Dealing With Frequent Heartburn? You're Not Alone
Heartburn is way more common than you might think.
There are many people who regularly experience a burning feeling in the chest or throat, especially after eating, and think that they may have heartburn — but don't see a doctor about it. Why not? Misinformation can make you scared, embarrassed, or unaware of what your symptoms mean.
But rest assured: There is nothing to be ashamed or afraid of. Myths about heartburn abound, and this will help set the record straight. Keep these facts in mind the next time you feel heartburn coming on.
1. It's super common. More than 60 million people in the U.S. experience heartburn at least once a month, and more than 15 million Americans have symptoms every day, according to the American College of Gastroenterology. Think about that for a second. That means that almost one out of every five people has heartburn. The next time you take a look around your office, realize how many others may have it, too—and remember that you're not alone.
2. It's not an "old person's disease." You may have heard that heartburn is more common among the elderly, and that is true, but that doesn't mean that it can't strike when you're young. You can develop heartburn at any age. In fact, even infants can get it.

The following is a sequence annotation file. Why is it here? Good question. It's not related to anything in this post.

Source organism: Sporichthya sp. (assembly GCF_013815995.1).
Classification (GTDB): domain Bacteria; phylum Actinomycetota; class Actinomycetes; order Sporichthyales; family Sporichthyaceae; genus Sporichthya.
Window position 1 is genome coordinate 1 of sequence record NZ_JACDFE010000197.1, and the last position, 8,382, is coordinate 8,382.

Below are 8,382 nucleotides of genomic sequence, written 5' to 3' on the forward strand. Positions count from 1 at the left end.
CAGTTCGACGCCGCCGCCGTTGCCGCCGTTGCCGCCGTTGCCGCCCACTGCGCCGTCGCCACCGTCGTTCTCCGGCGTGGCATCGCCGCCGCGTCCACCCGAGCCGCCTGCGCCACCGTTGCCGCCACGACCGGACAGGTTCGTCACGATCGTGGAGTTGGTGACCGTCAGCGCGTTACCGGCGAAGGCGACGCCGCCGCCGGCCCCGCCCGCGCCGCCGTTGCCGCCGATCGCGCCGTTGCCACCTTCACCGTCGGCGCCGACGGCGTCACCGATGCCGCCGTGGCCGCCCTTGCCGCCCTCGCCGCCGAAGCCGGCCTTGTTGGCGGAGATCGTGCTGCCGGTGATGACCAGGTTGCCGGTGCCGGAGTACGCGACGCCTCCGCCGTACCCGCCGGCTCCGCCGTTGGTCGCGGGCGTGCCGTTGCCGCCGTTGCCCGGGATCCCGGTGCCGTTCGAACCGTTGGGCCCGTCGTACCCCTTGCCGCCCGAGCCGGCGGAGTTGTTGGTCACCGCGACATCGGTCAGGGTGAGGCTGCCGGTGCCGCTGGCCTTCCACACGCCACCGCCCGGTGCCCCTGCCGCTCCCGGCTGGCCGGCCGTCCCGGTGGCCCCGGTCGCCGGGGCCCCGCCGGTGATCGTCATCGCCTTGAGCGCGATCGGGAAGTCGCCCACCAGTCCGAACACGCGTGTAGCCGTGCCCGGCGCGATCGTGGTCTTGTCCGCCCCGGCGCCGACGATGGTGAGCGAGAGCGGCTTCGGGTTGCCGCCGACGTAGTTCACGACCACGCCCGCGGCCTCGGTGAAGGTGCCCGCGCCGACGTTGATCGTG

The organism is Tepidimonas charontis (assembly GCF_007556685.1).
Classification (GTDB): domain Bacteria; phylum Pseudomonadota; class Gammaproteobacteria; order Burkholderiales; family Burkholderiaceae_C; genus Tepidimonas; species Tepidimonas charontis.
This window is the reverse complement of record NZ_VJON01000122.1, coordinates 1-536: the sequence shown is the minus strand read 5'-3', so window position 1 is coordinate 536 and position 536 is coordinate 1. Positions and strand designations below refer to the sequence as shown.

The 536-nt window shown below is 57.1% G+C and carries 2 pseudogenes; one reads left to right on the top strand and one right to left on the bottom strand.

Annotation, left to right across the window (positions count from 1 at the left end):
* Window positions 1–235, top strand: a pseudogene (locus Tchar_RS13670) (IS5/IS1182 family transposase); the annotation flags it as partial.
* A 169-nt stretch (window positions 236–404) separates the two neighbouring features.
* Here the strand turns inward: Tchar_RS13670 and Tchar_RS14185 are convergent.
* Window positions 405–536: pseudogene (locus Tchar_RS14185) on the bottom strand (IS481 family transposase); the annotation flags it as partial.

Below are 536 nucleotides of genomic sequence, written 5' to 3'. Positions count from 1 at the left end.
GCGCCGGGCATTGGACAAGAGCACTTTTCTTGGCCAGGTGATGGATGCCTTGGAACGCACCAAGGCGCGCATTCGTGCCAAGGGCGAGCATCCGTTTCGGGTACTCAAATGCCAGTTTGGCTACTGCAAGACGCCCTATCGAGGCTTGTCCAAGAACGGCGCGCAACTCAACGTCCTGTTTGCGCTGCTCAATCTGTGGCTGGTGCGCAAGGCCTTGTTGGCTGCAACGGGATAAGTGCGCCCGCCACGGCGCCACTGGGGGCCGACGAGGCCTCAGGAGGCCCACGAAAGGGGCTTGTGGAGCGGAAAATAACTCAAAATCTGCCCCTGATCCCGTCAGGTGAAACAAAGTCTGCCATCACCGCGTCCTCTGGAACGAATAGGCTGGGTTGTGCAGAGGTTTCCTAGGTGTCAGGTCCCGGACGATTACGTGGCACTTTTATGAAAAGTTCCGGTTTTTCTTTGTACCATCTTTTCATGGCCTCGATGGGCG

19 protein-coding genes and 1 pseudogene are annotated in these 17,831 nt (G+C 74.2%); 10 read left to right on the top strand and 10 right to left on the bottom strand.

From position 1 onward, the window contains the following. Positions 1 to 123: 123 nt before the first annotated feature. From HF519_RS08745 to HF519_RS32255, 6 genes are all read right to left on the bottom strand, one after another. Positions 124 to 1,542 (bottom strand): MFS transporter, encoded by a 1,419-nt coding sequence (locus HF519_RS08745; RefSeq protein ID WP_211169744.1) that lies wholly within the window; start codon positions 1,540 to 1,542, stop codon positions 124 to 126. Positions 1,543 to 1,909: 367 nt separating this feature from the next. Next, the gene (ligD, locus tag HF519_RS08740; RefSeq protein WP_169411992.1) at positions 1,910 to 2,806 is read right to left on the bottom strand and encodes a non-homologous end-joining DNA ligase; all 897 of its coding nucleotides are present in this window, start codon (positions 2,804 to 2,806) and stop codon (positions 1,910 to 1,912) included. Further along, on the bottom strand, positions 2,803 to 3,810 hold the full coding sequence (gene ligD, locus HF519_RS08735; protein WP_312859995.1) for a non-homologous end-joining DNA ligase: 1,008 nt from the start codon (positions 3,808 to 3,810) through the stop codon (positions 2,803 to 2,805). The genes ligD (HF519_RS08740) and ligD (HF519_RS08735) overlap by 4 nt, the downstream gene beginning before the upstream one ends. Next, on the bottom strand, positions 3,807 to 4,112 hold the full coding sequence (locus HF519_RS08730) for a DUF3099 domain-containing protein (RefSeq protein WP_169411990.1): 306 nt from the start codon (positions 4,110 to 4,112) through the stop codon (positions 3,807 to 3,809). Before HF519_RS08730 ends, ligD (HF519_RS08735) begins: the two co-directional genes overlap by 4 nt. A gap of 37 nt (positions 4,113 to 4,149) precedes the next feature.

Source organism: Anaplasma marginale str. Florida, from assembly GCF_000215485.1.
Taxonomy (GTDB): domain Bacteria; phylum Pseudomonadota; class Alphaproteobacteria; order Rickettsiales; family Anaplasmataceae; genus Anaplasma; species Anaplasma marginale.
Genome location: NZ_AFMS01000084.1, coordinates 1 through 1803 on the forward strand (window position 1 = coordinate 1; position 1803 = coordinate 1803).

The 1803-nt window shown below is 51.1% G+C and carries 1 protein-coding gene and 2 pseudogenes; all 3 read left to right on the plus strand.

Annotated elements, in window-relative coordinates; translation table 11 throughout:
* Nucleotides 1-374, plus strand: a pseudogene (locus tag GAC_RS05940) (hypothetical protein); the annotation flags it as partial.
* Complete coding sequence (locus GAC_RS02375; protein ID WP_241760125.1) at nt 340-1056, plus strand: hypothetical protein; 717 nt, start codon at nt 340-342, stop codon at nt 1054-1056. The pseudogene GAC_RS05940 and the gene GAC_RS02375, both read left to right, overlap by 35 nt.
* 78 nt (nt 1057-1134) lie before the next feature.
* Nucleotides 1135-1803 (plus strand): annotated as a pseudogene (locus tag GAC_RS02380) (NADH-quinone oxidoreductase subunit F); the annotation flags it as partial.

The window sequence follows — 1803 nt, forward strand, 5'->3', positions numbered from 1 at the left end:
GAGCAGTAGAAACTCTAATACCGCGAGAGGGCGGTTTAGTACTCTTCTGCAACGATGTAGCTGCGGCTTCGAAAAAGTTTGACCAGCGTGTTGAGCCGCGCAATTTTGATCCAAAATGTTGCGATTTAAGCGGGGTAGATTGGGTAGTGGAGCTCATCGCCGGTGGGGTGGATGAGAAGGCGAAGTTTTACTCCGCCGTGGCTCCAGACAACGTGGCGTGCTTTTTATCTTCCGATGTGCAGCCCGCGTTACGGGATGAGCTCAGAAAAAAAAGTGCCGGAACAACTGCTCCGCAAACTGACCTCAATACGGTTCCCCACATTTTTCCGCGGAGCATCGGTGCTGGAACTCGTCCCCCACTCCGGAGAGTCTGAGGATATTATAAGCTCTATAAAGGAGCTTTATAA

3. It doesn't mean you're unhealthy. Yes, people who are overweight or obese are more likely to experience heartburn, but it can happen to you even if you're fit and eat healthy foods. Some nutritious yet acidic foods that are possible heartburn triggers are fish, fruits (especially citrus), and sauerkraut.
4. You don't have to suffer. There are plenty of treatments available for minor heartburn symptoms that you can keep on hand, like antacids. There are also treatment options available over the counter for frequent heartburn — meaning heartburn that happens at least two or more days in week — such as proton pump inhibitors. You should make an appointment with your doctor if your heartburn continues or worsens or if you need to take the product for more than 14 days.
5. Taking a pill regimen is not a big deal. If taking a pill every day is part of your treatment plan, don't let it scare you. Keep in mind: Nearly 49% of Americans took at least one prescription drug in the last month, according to the Centers for Disease Control and Prevention. If you already take a multivitamin regularly, it's not hard to add one more pill to the mix. And there are lots of tricks that can help you remember to take it.
Embrace what's going on with your body and get the help that you need right now. After all, you deserve to feel good.